Save the Planet: Stop Riding Transit


SUVs “ruined the environment,” says to a rather shrill article in the Guardian that was also reprinted in Mother Jones and other publications. It reached this conclusion based on a study showing they were the “second largest contributor to the increase in global carbon emissions from 2010 to 2018.”

The author of the article, who frets that people with SUVs also have a hard time finding a place “to park the things,” obviously hasn’t looked at an SUV lately. No more are all SUVs Chevy Suburbans or Ford Excursions. Most of them are about the same size as regular cars, just a little taller. Nor are they all four-wheel drive gas guzzlers; in fact, they only use a little more energy than regular cars.

It’s the extra height that makes them attractive to people. A taller car allows drivers to see further down the road. Occupants also sit higher, like at a dining table, rather than low with their legs sticking out in front of them, like a sports car. Thus, they are both more comfortable and easier to drive.

In a very real sense, all cars made before World War II were, by today’s standards, SUVs. They were tall, most of them were boxy, and they didn’t get very good mileage. Only a few pre-war cars, known as sports cars, were low to the ground.

After the war, auto manufacturers started making all cars like sports cars. Occupants in the front seats had a choice of sticking their legs out in front almost as if they were sitting on the floor or having their knees almost as high as their chin. Riders in the back usually didn’t have that choice: they didn’t have much leg room at all. Yet this became the standard design, and the few exceptions, such as Kaiser’s Jeeps, became a separate category.

Today, thanks to improvements in engine technology and streamlining, most SUVs get pretty good fuel economy. In 2017, the latest year for which data are available, the average light truck (which includes SUVs, pickups, and full-sized vans) used the same amount of energy per vehicle mile as the average car did in 1990 and used only 11 percent more energy than the average car in 2007.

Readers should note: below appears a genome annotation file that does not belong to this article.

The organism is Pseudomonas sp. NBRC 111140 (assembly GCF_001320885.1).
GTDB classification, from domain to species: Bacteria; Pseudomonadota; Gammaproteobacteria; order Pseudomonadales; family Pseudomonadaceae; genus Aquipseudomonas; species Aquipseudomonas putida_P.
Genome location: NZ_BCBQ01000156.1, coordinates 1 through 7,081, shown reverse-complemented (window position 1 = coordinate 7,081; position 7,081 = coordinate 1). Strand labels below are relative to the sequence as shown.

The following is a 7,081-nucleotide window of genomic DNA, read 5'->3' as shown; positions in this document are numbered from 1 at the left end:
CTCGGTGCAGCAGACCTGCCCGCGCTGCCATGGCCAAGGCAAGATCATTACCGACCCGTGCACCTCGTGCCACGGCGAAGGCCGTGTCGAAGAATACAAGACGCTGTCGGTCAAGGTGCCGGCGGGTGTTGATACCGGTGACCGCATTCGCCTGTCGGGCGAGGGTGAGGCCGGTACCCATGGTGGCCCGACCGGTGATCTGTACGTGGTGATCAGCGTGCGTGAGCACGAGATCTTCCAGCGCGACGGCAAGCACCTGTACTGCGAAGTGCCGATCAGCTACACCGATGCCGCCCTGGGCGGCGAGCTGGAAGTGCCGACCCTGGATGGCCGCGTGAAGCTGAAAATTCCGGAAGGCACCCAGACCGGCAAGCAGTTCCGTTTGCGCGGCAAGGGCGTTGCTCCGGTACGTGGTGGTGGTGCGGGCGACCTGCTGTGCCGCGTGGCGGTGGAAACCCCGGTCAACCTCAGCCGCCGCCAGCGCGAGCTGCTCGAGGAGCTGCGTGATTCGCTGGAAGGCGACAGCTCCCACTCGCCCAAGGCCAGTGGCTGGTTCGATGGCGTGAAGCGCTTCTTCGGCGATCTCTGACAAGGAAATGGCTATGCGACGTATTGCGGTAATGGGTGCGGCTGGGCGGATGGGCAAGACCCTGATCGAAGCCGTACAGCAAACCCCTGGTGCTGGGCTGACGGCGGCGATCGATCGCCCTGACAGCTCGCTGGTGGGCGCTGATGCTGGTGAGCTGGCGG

In addition, the average light truck (partly because of full-sized vans) is a little bigger than the average car, so the National Household Travel Survey found that light trucks carry more people, on average of 1.82 for light trucks vs. 1.54 for cars. On net, light trucks use about 17 percent more energy per passenger mile than cars.

The Guardian article claims that the greenhouse gas emission from increased SUV use equalled 544 million tons of CO2 since 2010. This is partly offset because CO2 emissions from cars declined by 75 million tons. But if a new SUV uses only 11 percent more fuel per vehicle mile than a ten-year-old car, you wouldn’t see this huge difference if it were just a matter of people trading in their older cars for new SUVs.

Instead, most of the increase is due to people who didn’t have cars buying SUVs instead of regular cars. In other words, total worldwide auto ownership and driving has increased, which would have resulted in more CO2 emissions whether they were from SUVs or cars. This increase isn’t happening in the United States or western Europe; instead, it is mostly in Asia.

The Guardian makes it plain that it believes people who drive SUVs should be “shamed.” But I suspect, if Asians are driving a lot of SUVs, it is for the same reason we do: they are more comfortable and easier to drive than sports cars.

How did people who didn’t have cars get around before they bought an SUV? At least some of them were riding transit. In most of the United States, someone who switches from transit to an SUV is reducing, not increasing, their carbon footprint. That’s because, as documented here late last year, transit is an energy hog. Nationwide, transit uses more energy per passenger mile than the average light truck. New York, San Francisco-Oakland, and Honolulu are the only major urban areas were transit uses significantly less energy than an SUV. (In a few others, including Atlanta and Portland, the two are about tied.)

So the real shaming should be on people who ride transit and advocate transit expansions that will only make it even less energy efficient. If you care about greenhouse gases and you ride transit, stop riding it. If everyone stops riding it, they will stop running it (we hope), and a large producer of greenhouse gases will cease to emit them into the atmosphere.

This piece first appeared on The Antiplanner.

Randal O'Toole ( is a Cato Institute Senior Fellow working on urban growth, public land, and transportation issues. He is the author of numerous Cato papers and has also written for numerous other national journals and newspapers.

Photo credit: Pi. 1415926535 via Wikimedia under CC 3.0 License.